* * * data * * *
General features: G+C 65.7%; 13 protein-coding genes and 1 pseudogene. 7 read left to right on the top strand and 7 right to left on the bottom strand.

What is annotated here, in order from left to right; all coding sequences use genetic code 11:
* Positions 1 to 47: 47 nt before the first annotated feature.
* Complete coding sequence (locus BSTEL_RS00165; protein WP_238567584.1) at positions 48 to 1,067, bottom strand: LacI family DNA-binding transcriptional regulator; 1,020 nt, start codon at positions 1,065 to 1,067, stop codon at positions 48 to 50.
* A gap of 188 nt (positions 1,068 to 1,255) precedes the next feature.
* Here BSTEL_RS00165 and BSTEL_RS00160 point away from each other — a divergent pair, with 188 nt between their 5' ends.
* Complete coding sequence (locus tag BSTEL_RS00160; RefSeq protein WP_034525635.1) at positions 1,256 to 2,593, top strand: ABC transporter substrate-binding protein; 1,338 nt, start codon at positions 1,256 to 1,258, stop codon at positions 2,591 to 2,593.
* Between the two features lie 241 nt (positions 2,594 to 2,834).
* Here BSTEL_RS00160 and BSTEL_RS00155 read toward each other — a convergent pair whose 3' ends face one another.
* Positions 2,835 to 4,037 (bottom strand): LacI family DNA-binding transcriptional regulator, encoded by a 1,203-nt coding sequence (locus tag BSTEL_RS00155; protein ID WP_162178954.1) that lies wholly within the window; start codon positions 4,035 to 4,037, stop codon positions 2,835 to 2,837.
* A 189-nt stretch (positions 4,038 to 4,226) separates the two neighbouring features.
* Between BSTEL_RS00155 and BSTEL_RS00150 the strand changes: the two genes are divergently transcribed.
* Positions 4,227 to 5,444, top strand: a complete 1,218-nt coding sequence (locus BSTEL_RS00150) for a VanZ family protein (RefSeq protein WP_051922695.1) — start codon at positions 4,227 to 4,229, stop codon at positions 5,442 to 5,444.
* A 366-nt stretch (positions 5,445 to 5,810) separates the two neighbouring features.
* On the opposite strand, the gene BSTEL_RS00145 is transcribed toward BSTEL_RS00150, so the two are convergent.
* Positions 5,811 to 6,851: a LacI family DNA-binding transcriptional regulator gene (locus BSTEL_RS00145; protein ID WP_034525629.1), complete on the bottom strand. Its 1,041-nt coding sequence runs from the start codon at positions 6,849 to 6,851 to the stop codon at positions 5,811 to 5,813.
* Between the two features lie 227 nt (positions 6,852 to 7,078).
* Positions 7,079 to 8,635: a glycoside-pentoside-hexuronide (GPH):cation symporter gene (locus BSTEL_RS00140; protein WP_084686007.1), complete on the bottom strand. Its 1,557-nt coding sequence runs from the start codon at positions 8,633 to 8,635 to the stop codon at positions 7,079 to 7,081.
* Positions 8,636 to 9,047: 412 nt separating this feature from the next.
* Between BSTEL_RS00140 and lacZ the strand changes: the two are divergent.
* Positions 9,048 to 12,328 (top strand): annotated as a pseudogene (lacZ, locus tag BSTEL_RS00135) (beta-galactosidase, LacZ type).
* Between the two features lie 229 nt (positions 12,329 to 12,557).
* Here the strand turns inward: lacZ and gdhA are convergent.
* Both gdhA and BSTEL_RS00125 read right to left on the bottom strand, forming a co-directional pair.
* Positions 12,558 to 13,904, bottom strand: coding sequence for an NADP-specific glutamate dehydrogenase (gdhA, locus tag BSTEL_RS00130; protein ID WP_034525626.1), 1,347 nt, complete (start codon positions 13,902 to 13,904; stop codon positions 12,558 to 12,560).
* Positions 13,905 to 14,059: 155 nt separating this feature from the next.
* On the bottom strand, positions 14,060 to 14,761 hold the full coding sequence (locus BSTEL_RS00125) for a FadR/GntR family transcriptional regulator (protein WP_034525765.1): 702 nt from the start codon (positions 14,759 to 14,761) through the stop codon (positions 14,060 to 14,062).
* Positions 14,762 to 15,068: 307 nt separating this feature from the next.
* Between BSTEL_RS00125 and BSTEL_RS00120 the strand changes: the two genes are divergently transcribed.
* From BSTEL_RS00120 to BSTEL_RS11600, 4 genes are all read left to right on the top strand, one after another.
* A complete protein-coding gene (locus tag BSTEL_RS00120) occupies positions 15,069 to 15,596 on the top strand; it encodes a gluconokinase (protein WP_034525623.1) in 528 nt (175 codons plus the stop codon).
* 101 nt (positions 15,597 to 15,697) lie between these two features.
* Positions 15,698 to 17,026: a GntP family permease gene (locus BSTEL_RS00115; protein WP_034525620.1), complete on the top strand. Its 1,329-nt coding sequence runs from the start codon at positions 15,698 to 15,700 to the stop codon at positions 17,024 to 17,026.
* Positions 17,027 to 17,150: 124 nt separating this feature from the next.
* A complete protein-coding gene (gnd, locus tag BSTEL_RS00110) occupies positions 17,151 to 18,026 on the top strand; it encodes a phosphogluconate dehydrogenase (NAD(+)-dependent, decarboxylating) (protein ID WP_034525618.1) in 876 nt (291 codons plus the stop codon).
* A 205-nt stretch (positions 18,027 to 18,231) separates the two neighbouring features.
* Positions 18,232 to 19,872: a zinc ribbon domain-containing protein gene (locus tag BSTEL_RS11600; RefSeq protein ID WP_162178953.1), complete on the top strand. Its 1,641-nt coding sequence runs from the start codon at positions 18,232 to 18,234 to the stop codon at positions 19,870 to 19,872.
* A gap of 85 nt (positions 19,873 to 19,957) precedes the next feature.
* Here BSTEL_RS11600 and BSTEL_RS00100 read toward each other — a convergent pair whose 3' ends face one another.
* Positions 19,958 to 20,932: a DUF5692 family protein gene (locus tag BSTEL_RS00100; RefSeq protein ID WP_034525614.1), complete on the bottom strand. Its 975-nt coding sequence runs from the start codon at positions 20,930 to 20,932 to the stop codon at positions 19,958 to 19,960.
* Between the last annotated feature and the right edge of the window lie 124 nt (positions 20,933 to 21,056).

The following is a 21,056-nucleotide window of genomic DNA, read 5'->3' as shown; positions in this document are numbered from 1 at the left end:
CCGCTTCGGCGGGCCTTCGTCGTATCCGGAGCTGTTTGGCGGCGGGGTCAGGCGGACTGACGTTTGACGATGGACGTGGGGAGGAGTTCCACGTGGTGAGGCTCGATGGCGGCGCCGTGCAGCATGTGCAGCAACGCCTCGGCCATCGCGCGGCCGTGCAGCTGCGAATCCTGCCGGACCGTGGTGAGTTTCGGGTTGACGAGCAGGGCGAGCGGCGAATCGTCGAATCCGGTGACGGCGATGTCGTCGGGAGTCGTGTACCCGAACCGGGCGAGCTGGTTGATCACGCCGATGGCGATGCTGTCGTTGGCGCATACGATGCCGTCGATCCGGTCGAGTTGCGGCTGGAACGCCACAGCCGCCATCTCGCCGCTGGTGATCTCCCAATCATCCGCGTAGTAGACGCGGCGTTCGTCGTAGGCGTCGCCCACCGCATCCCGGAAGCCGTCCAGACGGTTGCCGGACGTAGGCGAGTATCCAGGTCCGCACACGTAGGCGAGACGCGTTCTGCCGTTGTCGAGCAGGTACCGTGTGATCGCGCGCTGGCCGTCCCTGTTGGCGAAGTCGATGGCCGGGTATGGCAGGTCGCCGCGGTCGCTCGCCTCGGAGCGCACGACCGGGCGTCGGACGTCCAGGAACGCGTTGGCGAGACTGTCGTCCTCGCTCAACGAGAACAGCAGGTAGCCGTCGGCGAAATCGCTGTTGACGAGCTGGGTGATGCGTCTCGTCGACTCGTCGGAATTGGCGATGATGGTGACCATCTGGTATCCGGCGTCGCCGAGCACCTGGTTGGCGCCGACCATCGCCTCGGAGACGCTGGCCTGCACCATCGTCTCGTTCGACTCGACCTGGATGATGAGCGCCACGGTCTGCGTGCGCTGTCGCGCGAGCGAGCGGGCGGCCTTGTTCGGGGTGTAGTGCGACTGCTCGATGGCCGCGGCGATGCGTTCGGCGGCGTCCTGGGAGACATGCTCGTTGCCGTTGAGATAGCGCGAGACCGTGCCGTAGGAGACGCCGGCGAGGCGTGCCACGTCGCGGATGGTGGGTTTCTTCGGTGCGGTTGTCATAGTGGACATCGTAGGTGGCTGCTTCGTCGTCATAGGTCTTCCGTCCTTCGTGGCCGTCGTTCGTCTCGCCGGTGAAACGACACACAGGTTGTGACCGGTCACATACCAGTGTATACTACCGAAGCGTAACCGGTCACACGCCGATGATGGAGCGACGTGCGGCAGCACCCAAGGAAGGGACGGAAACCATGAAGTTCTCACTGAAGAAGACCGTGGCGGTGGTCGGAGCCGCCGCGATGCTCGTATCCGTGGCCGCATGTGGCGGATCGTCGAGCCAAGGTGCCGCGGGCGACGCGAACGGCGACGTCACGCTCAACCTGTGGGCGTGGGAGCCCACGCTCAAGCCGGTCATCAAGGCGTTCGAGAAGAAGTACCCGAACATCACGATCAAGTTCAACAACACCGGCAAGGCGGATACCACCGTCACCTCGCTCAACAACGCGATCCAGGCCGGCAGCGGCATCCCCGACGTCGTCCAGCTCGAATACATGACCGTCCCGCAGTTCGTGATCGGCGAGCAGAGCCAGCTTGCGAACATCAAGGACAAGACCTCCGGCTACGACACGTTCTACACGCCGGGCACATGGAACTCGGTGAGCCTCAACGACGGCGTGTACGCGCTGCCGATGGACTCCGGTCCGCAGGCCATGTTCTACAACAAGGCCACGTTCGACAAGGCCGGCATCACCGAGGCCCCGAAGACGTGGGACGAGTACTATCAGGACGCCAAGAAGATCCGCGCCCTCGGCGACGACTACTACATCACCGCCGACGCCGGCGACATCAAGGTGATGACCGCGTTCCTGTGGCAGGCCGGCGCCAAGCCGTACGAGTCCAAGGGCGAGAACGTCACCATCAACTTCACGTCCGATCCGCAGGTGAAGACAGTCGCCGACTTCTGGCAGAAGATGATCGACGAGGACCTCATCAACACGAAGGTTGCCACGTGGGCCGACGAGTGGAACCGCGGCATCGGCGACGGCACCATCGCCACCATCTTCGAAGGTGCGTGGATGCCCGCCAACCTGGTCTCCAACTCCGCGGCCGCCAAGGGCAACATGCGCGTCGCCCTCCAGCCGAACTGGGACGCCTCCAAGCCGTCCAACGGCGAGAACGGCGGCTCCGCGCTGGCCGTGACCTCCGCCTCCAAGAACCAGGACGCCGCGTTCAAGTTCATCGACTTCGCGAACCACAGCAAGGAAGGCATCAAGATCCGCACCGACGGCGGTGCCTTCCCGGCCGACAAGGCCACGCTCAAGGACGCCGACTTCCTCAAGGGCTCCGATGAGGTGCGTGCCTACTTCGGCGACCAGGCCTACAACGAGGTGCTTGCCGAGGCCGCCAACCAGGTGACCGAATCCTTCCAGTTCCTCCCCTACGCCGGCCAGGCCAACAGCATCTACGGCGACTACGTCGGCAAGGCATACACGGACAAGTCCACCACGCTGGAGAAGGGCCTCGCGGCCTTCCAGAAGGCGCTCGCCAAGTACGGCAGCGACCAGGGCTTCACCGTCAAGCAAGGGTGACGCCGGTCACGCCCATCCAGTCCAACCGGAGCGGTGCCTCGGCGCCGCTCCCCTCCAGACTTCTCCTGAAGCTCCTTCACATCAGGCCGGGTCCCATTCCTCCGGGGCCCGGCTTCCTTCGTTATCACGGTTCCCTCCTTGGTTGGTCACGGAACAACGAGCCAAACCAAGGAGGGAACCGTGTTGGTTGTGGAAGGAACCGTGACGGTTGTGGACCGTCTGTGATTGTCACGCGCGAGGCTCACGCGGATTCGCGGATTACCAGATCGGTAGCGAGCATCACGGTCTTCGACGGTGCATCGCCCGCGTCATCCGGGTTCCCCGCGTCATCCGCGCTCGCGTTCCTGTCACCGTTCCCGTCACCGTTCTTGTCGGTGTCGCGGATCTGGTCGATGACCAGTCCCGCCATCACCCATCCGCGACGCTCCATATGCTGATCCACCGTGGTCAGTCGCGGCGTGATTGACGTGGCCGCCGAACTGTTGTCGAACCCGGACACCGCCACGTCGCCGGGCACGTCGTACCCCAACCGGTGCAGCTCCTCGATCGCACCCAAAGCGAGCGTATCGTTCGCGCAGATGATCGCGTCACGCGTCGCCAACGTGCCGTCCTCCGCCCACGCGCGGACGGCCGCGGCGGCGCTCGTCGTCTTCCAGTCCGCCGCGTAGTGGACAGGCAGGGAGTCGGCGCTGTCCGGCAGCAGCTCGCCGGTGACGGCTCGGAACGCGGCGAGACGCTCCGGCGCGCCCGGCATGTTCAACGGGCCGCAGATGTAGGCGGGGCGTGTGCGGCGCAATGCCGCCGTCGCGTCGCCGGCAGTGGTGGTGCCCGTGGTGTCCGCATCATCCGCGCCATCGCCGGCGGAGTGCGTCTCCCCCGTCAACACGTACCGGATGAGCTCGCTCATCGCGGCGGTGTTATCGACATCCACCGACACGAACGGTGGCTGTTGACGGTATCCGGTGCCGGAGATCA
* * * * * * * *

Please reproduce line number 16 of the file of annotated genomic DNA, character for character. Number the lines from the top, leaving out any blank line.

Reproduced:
* Positions 5,811 to 6,851: a LacI family DNA-binding transcriptional regulator gene (locus BSTEL_RS00145; protein ID WP_034525629.1), complete on the bottom strand. Its 1,041-nt coding sequence runs from the start codon at positions 6,849 to 6,851 to the stop codon at positions 5,811 to 5,813.